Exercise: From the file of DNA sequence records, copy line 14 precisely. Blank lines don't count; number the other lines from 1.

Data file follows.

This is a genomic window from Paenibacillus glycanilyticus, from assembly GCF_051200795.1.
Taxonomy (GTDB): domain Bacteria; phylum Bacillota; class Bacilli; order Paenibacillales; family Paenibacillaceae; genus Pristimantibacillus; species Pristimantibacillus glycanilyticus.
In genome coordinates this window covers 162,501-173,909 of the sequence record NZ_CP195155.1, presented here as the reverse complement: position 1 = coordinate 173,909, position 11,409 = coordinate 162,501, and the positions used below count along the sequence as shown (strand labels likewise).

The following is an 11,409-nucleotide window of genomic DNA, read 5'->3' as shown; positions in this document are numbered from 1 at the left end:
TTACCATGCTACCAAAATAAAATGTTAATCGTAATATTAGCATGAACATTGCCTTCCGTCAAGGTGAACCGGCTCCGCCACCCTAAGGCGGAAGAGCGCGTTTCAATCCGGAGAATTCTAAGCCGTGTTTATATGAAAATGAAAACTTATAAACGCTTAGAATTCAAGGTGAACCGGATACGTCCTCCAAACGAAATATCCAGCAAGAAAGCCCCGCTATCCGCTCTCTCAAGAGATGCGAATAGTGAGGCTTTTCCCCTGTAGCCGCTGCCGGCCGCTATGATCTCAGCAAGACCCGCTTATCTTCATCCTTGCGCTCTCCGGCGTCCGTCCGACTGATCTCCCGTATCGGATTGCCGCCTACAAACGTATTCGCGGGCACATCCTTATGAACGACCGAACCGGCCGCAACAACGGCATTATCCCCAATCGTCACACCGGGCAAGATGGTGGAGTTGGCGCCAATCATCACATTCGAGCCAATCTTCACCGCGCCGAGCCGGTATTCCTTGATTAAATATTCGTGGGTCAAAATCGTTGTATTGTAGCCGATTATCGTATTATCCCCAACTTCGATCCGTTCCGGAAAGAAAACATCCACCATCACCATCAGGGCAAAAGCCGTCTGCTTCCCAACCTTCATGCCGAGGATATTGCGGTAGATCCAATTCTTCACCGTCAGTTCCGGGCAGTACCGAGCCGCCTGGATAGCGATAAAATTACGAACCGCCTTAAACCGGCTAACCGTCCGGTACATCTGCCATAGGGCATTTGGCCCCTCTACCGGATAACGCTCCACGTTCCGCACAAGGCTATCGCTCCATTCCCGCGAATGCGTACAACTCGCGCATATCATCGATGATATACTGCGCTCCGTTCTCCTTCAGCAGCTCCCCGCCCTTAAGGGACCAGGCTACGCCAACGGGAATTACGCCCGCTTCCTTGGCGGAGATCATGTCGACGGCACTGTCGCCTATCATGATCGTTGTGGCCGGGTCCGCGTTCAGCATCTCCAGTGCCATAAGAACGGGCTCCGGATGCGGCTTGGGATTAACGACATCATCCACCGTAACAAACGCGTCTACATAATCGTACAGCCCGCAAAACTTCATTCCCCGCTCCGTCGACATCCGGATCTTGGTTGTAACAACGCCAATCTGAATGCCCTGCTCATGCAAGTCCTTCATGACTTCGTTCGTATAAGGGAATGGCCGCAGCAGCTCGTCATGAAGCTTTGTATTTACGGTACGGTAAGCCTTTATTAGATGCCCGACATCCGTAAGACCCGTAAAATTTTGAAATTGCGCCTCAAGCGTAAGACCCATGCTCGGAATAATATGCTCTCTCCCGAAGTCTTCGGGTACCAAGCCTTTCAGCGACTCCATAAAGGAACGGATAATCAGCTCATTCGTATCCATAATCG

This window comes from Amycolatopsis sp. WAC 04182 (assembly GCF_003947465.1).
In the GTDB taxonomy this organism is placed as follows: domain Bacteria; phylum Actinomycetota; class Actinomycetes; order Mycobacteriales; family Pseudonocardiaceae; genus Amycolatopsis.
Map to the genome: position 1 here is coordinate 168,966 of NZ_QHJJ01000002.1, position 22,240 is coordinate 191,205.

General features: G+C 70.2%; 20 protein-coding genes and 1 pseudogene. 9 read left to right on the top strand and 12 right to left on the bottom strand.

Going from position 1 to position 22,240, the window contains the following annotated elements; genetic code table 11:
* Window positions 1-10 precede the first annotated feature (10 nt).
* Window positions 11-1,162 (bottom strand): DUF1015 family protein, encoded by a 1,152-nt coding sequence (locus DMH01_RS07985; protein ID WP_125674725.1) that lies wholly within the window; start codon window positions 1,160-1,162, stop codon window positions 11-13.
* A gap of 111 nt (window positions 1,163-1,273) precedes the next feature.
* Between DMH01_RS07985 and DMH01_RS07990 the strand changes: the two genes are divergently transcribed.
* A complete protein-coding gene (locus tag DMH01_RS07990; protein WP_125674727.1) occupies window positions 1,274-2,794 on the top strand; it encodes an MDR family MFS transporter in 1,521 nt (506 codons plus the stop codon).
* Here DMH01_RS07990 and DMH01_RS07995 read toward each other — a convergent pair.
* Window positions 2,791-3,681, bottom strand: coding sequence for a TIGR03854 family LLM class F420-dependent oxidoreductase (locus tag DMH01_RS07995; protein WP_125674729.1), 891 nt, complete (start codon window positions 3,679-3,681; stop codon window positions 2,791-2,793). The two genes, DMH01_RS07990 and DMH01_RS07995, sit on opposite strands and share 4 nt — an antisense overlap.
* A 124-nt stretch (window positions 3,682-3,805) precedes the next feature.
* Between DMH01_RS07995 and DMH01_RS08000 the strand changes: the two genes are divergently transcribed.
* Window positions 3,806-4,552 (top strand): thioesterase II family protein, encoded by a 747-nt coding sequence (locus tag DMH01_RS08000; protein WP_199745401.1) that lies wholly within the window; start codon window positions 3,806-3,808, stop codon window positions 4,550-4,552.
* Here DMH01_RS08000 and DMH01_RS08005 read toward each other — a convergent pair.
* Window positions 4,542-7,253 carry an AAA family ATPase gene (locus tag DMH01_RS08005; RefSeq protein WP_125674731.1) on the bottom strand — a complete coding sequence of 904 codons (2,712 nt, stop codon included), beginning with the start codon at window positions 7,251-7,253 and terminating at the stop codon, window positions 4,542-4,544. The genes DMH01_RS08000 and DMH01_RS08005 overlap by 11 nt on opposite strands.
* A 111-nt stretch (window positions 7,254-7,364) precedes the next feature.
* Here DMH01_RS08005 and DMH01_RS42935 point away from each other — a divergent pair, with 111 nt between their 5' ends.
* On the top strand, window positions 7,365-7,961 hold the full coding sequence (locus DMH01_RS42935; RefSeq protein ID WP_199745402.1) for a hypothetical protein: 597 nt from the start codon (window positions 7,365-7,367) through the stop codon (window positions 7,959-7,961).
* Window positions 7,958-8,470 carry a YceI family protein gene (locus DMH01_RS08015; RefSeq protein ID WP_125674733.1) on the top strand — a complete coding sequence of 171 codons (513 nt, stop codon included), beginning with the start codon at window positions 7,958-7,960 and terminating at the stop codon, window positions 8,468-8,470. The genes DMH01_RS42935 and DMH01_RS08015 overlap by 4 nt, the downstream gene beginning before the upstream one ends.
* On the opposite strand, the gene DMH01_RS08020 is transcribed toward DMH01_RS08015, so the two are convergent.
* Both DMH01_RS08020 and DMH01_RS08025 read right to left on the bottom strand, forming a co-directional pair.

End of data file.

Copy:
* Between DMH01_RS07985 and DMH01_RS07990 the strand changes: the two genes are divergently transcribed.